In early July in Detroit’s Eliza Howell Park, Wild Bergamot begins to bloom. For nature watchers, it is an important and exciting time, a signal that the summer buterfly season is here.
As is evident from this recently taken photo, Wild Bergamot attracts a variety of other insects in addition to butterflies. My focus here, though, is on some of the butterfly species that I hope to see again this year.
The red spots of the Red-spotted Purple can be seen when the wings are closed.
Bergamot grows in clumps, about 3 – 4 feet tall. It is widespread in the wildflower meadow of the park, spreading by both rhizomes and seed, and blooming during most of July and August.
The small mark that gives the Question Mark its name is on the under side of the wing, not visible here.
Many gardeners grow a type of Bergamot, especially the red variety. It is often called Bee Balm and it attracts hummingbirds in addition to insects.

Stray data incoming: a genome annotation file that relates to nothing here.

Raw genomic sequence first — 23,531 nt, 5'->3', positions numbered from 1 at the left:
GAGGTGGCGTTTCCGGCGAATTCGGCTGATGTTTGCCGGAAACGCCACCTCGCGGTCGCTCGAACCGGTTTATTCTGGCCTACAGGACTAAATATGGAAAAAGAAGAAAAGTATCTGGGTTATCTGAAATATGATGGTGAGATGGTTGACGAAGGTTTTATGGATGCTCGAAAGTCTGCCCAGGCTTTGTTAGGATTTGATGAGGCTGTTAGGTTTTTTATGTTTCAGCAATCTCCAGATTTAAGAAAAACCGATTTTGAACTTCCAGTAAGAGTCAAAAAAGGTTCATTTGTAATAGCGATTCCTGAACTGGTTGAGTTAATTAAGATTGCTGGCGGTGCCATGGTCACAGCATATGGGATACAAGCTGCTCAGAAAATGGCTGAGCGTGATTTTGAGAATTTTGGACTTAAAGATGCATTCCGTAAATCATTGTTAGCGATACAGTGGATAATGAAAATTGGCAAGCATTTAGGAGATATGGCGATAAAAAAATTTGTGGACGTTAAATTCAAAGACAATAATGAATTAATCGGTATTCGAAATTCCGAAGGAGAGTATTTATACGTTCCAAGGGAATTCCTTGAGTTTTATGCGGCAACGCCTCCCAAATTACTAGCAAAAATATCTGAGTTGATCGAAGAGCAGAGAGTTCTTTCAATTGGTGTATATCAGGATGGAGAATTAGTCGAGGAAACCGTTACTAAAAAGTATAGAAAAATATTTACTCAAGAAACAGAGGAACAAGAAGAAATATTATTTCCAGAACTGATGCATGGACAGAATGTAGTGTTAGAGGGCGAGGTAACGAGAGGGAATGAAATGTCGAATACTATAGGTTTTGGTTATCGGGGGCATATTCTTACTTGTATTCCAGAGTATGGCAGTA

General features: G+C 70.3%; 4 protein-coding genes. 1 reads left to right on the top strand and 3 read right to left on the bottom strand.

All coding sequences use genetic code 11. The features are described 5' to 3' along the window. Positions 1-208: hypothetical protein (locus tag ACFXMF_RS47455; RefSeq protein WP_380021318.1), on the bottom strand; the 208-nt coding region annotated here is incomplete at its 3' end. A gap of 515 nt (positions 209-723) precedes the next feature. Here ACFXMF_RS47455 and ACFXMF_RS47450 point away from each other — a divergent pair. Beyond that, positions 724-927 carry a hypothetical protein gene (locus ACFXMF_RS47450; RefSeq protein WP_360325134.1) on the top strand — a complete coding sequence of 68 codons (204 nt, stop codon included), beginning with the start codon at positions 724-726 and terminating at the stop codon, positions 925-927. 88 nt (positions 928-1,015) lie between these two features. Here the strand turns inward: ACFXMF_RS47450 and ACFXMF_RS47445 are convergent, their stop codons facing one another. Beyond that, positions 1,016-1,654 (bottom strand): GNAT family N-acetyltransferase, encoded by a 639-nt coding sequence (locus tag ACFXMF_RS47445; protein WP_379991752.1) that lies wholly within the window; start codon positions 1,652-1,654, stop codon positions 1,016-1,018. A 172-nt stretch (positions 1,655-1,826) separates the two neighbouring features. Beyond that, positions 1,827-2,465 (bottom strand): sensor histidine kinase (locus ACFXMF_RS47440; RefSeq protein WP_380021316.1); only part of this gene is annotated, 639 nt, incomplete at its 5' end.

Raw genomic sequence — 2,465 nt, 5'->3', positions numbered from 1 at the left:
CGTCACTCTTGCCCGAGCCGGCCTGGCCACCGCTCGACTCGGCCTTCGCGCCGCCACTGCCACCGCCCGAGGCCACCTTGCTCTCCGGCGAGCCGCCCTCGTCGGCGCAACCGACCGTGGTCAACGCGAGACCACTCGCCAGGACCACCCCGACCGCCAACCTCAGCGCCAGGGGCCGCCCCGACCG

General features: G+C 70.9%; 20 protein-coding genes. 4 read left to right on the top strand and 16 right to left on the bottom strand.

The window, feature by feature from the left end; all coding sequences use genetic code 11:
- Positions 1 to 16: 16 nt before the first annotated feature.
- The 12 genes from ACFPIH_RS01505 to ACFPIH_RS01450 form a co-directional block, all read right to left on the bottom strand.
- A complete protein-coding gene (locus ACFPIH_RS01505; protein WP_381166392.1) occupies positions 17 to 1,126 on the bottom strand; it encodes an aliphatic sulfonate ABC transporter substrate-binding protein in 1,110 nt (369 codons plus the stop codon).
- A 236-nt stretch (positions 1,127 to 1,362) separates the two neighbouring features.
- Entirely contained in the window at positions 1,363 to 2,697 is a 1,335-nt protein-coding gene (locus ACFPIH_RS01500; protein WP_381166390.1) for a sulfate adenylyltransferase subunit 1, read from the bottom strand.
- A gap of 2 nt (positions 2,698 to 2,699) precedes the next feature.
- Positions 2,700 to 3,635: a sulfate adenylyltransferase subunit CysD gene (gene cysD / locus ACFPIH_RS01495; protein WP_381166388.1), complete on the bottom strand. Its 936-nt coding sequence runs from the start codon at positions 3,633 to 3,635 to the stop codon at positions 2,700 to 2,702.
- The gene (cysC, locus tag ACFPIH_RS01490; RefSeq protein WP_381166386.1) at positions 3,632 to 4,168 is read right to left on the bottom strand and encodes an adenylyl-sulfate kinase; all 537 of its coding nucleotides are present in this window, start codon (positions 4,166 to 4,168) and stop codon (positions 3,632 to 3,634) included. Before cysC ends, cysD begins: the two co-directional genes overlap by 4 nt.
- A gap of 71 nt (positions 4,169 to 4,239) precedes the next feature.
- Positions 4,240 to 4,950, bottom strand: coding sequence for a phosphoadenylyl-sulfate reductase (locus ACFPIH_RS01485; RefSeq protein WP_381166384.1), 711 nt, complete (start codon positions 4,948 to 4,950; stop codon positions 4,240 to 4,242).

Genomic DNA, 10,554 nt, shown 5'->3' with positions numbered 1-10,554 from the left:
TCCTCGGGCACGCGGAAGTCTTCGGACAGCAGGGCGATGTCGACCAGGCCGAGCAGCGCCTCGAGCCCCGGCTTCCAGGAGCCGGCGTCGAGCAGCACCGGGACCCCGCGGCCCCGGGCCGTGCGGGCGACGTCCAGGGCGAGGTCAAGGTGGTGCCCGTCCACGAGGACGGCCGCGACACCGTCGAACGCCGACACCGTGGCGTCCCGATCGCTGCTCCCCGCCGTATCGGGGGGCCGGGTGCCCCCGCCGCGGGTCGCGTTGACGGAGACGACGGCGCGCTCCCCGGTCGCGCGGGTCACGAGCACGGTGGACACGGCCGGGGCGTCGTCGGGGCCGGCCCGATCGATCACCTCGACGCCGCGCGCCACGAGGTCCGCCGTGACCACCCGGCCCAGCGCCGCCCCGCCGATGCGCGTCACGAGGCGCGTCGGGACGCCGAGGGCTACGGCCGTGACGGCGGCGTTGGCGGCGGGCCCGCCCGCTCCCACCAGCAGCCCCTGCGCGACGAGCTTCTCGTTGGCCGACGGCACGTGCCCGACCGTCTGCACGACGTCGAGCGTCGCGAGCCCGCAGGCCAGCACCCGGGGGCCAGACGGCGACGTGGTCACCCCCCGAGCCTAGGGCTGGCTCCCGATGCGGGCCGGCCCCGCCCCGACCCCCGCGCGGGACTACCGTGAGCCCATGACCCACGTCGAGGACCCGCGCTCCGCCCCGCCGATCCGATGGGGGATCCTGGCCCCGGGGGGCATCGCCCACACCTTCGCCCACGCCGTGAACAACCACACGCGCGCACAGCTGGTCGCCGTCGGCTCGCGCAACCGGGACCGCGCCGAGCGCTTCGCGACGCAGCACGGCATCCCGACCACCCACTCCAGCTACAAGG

This week I saw the first Great Spangled Frittilary of the year in Eliza Howell — and it was visiting Bergamot. This photo is from last year.
Some of my insect-watching time is spent just standing next to a clump of Bergamot, noting the activity. A lovely insect might just come by, ignoring me as it seeks nectar.
Mourning Cloak is not very common in the summer, but when they do fly in the park in July, Wild Bergamot is one place they stop.
Tiger Swallowtail is more common in Eliza Howell. It makes the rounds of various flowers, one of which is Bergamot.
Photos can sometimes be misleading in terms of a the size of the subject. Comparing the insect to the size of rhe flower, one can see that a Silver-spotted Skipper is considerably smaller than a Tiger Swallowtail.
Wild Bergamot also attracts, at times, those fascinating daytime moths known as hummingbird moths. They hover at flowers, similar to the way hummingbirds behave.
As one can see from this series of photos, taken the last two summers, Wild Bergamot in bloom means it’s time to start hanging out in the wildflowers!
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